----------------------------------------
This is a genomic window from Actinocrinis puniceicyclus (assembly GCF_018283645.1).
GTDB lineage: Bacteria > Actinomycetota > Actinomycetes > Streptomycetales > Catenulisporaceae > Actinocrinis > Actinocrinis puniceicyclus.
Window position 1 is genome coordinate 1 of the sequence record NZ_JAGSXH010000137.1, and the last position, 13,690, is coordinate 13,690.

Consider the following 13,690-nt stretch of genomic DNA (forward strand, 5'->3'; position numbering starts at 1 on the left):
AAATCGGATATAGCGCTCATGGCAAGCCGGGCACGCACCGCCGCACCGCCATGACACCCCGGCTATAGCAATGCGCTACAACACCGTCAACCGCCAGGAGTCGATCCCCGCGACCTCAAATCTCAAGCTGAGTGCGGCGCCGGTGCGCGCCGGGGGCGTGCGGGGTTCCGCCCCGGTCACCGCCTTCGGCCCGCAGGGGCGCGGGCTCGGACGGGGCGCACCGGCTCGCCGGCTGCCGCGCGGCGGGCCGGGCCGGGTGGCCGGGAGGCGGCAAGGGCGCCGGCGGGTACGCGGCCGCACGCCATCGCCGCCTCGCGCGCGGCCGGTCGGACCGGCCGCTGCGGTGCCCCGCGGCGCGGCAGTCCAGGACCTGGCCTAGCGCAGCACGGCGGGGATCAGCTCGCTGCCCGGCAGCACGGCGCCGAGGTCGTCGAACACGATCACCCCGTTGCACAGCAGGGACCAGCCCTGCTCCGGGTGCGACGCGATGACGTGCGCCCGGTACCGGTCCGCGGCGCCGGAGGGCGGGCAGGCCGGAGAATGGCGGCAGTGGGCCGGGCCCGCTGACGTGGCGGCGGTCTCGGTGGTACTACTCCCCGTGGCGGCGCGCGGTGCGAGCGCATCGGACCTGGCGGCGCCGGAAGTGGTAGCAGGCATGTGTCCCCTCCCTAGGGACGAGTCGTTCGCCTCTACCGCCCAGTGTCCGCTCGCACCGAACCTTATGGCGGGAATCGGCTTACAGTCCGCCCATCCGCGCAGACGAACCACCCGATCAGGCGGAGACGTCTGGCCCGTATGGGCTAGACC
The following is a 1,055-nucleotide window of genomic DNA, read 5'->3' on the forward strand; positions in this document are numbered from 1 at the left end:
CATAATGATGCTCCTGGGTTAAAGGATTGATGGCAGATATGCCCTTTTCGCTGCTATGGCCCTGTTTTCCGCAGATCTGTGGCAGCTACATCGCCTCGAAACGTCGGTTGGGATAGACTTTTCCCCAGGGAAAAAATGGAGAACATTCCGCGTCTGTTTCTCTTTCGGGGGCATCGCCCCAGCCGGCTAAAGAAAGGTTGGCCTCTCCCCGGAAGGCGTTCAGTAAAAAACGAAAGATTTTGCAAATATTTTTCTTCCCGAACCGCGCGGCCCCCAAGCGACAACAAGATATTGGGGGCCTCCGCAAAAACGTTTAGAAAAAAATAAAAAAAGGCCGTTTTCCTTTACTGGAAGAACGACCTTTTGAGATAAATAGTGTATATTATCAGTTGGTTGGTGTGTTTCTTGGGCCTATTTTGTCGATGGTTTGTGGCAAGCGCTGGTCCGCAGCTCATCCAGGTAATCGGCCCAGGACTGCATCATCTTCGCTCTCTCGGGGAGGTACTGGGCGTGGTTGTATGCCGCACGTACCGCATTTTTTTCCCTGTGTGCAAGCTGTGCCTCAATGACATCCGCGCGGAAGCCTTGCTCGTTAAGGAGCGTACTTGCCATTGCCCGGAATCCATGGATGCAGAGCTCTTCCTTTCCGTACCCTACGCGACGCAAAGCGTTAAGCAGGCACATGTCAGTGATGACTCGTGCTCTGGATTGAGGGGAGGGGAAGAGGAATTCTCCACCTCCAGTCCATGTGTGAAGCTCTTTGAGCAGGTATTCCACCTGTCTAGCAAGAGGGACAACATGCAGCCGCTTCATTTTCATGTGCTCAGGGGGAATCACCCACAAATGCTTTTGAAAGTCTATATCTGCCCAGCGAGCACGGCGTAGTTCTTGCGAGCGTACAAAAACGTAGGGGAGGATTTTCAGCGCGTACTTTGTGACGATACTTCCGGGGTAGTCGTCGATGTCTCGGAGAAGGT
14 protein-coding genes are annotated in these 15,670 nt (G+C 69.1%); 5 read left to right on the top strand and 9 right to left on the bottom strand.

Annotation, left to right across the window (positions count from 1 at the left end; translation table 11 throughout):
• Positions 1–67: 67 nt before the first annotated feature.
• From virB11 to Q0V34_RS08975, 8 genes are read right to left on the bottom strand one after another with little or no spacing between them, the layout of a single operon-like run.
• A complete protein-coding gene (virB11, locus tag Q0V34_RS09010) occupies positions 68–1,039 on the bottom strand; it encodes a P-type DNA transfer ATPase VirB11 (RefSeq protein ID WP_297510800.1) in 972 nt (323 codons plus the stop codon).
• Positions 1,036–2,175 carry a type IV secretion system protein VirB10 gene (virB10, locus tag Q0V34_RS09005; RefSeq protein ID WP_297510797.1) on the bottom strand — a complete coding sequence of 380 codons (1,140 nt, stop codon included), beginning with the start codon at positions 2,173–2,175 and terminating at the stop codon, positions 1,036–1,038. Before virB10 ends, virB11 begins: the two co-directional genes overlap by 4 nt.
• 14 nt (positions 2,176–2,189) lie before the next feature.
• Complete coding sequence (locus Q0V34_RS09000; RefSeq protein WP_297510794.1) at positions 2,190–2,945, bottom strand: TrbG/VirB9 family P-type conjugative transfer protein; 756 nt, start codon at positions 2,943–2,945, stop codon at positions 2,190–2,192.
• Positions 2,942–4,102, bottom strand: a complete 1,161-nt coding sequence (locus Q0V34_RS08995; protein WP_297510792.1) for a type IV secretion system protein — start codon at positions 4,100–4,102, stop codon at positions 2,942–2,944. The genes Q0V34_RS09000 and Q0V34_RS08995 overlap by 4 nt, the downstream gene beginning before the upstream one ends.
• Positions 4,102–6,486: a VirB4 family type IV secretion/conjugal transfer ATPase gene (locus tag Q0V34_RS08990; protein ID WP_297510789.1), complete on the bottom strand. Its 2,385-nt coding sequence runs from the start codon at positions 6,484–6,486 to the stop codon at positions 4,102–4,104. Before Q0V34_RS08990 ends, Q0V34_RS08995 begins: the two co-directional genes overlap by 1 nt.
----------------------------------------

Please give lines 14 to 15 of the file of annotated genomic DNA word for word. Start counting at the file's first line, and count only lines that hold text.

• 14 nt (positions 2,176–2,189) lie before the next feature.
• Complete coding sequence (locus Q0V34_RS09000; RefSeq protein WP_297510794.1) at positions 2,190–2,945, bottom strand: TrbG/VirB9 family P-type conjugative transfer protein; 756 nt, start codon at positions 2,943–2,945, stop codon at positions 2,190–2,192.